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Here below you find the most read articles over the last week.
Margrethe Vestager has a habit of taking on the world’s biggest names. From Google to Gazprom, and any government caught offering illegal subsidies, no potential rule-breaker is safe. That’s what has the International Olympic Committee (IOC) worried. Read More.
BRUSSELS (Reuters) - EU antitrust regulators fined five car safety equipment makers a total of 34 million euros ($40.0 million) on Wednesday for taking part in cartels to fix prices for seatbelts, airbags and steering wheels to Japanese carmakers. Read More.
The Justice Department’s suit to block the AT&T and Time Warner merger was a stark departure from decades of leniency toward similar tie-ups... Read More.
Statement of Acting FTC Chairman Maureen K. Ohlhausen on Restoring Internet Freedom and Returning FTC Competition and Consumer Prot...
Today, Federal Communications Commission Chairman Ajit Pai circulated to FCC Commissioners a draft order in the Restoring Internet Freedom proceeding. Acting Federal Trade Commission Chairman Maureen K. Ohlhausen provided the following statement:“I am pleased to see progress on this import... Read More.
The CMA has opened an unprecedented number of new investigations in the pharmaceutical sector in the past month, with 4 new investigations during… Read More.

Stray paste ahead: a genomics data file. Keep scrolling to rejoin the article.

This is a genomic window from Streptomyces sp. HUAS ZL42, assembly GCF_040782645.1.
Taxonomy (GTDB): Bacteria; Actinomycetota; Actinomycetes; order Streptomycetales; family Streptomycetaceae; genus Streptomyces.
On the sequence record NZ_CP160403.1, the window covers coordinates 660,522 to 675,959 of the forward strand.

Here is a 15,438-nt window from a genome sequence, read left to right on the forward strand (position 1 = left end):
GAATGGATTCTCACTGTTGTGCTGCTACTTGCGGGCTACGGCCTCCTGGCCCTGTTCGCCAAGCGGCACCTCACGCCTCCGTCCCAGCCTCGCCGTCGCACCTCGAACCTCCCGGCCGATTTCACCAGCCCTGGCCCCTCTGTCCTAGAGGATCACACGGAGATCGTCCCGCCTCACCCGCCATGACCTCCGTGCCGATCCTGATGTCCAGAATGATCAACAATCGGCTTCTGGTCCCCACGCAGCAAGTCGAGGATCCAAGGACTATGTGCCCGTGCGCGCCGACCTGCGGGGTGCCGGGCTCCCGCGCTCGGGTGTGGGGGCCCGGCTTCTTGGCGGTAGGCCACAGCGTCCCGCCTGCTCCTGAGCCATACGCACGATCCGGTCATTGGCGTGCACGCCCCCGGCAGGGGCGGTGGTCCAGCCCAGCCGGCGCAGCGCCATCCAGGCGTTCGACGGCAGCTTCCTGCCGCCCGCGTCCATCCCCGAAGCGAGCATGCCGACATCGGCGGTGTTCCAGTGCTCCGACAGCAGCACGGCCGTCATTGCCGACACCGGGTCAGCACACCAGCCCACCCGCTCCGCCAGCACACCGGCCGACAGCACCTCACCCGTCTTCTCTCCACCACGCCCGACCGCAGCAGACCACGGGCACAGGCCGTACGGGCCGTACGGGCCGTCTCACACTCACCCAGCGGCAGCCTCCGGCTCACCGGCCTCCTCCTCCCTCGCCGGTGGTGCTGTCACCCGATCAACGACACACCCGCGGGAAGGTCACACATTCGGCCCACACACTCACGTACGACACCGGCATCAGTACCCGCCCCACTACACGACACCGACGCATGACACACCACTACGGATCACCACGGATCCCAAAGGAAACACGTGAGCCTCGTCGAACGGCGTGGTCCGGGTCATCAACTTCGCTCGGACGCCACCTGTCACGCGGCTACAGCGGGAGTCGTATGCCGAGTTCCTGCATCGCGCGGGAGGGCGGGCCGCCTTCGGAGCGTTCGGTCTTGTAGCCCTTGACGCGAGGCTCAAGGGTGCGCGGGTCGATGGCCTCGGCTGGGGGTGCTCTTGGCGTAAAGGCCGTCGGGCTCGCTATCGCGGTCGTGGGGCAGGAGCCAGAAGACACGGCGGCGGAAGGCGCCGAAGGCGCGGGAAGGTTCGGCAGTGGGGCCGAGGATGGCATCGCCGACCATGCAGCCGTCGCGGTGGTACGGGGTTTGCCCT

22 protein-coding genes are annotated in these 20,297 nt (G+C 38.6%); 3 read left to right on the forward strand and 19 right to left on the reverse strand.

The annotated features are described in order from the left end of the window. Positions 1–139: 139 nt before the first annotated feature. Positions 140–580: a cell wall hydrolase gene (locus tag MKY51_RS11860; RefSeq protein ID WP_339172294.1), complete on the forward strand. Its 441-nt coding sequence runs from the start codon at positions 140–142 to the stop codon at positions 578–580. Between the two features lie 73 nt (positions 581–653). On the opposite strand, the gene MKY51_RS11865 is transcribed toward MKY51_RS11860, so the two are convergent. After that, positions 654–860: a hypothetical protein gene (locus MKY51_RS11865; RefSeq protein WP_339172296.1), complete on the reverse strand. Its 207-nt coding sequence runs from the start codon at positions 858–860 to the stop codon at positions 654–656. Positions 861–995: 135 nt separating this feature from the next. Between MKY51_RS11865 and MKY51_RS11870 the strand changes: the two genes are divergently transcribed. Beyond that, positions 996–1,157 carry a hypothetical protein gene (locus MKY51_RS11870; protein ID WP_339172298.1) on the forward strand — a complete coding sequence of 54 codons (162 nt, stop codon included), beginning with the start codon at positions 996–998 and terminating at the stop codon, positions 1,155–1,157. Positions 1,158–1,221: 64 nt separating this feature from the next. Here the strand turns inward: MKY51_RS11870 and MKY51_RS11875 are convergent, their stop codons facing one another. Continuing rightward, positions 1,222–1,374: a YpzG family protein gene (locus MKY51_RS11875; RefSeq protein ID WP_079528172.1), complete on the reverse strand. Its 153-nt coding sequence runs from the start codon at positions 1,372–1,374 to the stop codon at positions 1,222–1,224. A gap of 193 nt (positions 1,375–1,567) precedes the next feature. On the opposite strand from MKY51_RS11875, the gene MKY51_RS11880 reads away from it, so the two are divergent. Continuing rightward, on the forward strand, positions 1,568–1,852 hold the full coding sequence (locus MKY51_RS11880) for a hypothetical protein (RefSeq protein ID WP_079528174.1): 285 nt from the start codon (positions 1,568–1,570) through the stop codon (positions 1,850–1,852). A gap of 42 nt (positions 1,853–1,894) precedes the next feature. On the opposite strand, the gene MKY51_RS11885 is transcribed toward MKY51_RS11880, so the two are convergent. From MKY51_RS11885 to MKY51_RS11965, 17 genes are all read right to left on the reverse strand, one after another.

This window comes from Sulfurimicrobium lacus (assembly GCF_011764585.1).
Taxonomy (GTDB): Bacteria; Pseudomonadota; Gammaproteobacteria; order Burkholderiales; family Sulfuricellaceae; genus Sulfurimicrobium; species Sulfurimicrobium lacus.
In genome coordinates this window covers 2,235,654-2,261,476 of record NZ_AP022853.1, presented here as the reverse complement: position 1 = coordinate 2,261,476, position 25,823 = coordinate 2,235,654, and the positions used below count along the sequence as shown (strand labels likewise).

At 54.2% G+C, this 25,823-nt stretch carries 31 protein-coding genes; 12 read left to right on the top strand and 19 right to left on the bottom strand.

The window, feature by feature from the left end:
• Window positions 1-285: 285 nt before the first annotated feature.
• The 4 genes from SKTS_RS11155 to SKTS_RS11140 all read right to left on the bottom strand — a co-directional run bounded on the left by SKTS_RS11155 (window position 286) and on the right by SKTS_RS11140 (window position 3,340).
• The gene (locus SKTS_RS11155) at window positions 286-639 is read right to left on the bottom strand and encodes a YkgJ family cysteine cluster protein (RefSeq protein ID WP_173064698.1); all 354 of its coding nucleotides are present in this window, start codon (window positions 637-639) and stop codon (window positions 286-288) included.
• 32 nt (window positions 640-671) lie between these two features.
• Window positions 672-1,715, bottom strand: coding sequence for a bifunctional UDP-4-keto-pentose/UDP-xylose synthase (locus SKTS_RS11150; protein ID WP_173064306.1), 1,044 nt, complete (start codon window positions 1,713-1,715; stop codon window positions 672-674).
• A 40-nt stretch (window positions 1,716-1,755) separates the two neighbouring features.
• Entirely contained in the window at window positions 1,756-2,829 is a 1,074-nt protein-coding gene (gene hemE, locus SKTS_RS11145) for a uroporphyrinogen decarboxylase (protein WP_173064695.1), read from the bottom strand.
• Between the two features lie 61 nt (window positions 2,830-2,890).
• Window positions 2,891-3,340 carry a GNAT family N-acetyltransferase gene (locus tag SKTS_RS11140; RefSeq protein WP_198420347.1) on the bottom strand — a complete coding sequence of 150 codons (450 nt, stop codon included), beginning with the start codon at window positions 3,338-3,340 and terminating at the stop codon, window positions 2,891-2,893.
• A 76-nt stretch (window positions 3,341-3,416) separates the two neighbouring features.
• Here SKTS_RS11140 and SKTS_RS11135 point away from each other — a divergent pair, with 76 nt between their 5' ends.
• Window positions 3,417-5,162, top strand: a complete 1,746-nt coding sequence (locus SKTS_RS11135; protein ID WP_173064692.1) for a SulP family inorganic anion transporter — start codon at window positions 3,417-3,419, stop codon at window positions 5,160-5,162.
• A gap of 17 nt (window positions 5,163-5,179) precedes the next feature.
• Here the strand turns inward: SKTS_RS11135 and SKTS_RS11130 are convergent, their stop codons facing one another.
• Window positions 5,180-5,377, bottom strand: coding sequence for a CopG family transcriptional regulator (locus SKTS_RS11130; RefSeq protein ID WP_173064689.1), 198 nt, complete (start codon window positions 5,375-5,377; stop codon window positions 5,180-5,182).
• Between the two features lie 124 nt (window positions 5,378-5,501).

Unexpectedly, on the day that the white copy of the upcoming repeal of the 2015 Open Internet Order was published... Read More.
Antitrust’s rule of reason was born out of a thirty year (1897-1927) division among Supreme Court Justices about the proper way to assess multi-firm restraints on competition. Read More.
Antonio Capobianco and Anita Nyeso
Digitalisation, new technologies and scientific breakthroughs are unfolding on many fronts. Advances in communication and data processing are not just profoundly affecting existing industries, but also rearranging global value chains, thereby allowing for entirely new products and services and disrupting traditional ones.Read More.
Minority Share Acquisitions and Collusion: Evidence from the Introduction of National Leniency Programs
Sven Heim, Kai Hüschelrath, Ulrich Laitenberger and Yossi Spiegel
There is a growing concern that minority shareholding (MS) in rival firms may facilitate collusion. To examine this concern, we exploit the fact that leniency programs (LPs) are generally recognized as a shock that destabilizes collusive agreements and study the effect that the introduction of an LP has on horizontal MS acquisitions. These results suggest that MS acquisitions may stabilize collusive agreements that were destabilized by the introduction of the LP. Read More.
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